Louis shrugged, shook his head and turned away.
I stormed back to my room.
"And the veil, too," Aysha yelled after me. "And then I want you to stop associating with those whores at the market. Find some nice friends before you end up in jail."
They continued arguing loudly. I changed into the djellaba, but I couldn't make myself wear the veil. I rushed out, not caring if my mother saw me or not.
My friends were at the usual place, crouched on the sidewalk in front of a shop. Naima, my favorite, was in a djellaba. Marie was in slacks and a blouse. Like me, she was part Arab, part French. But Marie's father was dead and her mother worked as a domestic for an American serviceman, and could hardly support herself. Marie saw opportunity in the Americans. The one she lived with had duty that weekend, so Marie was free. Together we went to our favorite spot, a French cafe on the corner, with an outdoor patio facing the street.
I hadn't cooled any on the walk over. I was feeling very rebellious, and I'm sure my voice showed it. "My mother will not allow me to wear European
clothes. I hate it! I wish I could leave home!"
Marie smiled and responded, "you can do what I did. Find an American and sleep with him. He buys me all my clothes, American clothes."
"And American records and watches... maybe even an American home," I added. They all giggled.
My anger tempered a little. "My Father talks of sending me to the university in Rabat. I wish it could be France. Couldn't I live there." I put on a little pout.
Marie sighed. "You are lucky. I have no one to support me but myself. If I'm lucky, the American will take me to America with him." She continued flippantly, "If not, then he will drop me like a dirty rag. I'll probably become a whore and spend my life in the prison entertaining the Gendarmes."
I knew Marie was telling the truth, but I was so angry I wanted to check out every option. "How do you know which American to pick? Who will treat you nicely and who will take you to America? I'd love to go to America. In all the movies, it looks like the most wonderful place on earth. Maybe I would pick an American if I could be sure."
Marie looked shocked. She reached forward and took my arm. "Kenza, you don't know what you are saying. I may act happy and proud about what I'm doing, but I'm really ashamed. If the American gets tired of me, then I've thrown my virtue to the wind, and I'll probably end up in prison. Wake up and pay attention to what you have. I wouldn't do it again, the risk is too great. Don't do it! Don't even think it!"
I was embarrassed. They all thought it was funny until they thought I was actually serious. "Well," I shrugged, "I don't speak English, anyway."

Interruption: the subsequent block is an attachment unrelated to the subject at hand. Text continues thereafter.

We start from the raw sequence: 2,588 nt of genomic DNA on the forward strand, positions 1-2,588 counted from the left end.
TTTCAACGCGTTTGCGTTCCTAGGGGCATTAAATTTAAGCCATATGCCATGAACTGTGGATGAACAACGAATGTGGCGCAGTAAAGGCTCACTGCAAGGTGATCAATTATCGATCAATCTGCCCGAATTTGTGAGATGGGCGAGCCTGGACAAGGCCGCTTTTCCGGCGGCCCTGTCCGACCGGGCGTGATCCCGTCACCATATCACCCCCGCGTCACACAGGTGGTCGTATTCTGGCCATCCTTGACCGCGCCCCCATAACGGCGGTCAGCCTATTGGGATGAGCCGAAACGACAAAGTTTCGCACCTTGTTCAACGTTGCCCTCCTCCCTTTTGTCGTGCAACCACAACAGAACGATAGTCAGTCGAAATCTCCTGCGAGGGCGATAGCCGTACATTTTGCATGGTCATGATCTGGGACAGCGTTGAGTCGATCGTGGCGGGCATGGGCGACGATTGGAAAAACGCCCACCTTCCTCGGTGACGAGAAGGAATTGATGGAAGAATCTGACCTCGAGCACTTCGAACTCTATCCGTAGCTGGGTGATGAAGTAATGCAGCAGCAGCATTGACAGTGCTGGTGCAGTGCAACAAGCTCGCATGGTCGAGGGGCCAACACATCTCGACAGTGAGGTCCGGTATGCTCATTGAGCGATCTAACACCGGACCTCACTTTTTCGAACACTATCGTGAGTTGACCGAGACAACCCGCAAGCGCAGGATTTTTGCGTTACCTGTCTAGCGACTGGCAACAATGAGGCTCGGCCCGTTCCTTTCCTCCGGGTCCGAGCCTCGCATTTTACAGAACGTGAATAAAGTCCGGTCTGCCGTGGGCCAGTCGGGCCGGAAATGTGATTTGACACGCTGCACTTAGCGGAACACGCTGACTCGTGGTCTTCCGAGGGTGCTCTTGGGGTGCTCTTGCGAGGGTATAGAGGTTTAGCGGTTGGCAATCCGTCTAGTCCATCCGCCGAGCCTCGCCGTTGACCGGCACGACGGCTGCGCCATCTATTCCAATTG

William laughed and brought Kenza back to the present. "Is that why you met me later in the French cafe?"
Kenza reacted sharply. "No! When I saw the way they reacted, I was ashamed of myself. They broke through my anger, and I realized I didn't want any part of Marie's life. But I decided right then and there I wasn't going to spend my life behind a djellaba and a veil. That was no way to catch a man in those times. God, what a difficult time that was."
"I saw you later, and you were stunning."
Kenza smiled. "I went home that evening and put on slacks and a blouse. After I slipped out of the apartment, I put on lipstick. I knew if my mother caught me in the clothes, she would only make me change them. But lipstick! She would have killed me."
William touched her cheek. He remembered the first time he had seen her. Her auburn hair had cascaded softly to her shoulders, brushing her high cheek bones and emphasizing the slender line of her jaw. Her slim figure had not been allowed to fatten under a djellaba. She had been all a lonely sailor could want.
"I remember your two friends. They were with you when we met."
Kenza nodded. "You had trouble getting rid of them."
"Yes, you were the one that sparkled. I wanted to go walking with you. They left after I bought them a steak."
Kenza chuckled. "They weren't fools. They had their price."
"That was some evening. Enchanting, but shocking."
"Why was that?"
"You don't remember what happened? Let me remind you. After we left the cafe, we went walking around the French Quarter. I tried to hold your hand, but you wouldn't let me. You ran a little ahead, and hid in the shadows and played chase around the roundabout in the intersection. After several rounds, you sat on the low wall to catch your breath. As soon as I walked around to
join you, you looked up mischievously and bolted away, down the street, playfully daring me to catch you."
William remembered the moment well. She had captivated him. He had had to catch her. With renewed energy he had chased after her, finally catching her by the shoulder. Though she was winded, her feminine voice added a melody to every breath, enchanting him. Smiling shyly, she took his hand and her touch seemed to radiate through him.
She had stopped in front of her apartment, and somehow they communicated in French that this was her home. They looked at each other. Neither wanted to leave. She was bewitching in the lamplight. Her cheeks were flushed with color, and her soft brown eyes were sparkling. He drew her close and his hands stroked her luxurious hair. Still a little breathless, her soft full lips were slightly parted, beckoning him. He pulled them to his and kissed her. And then again."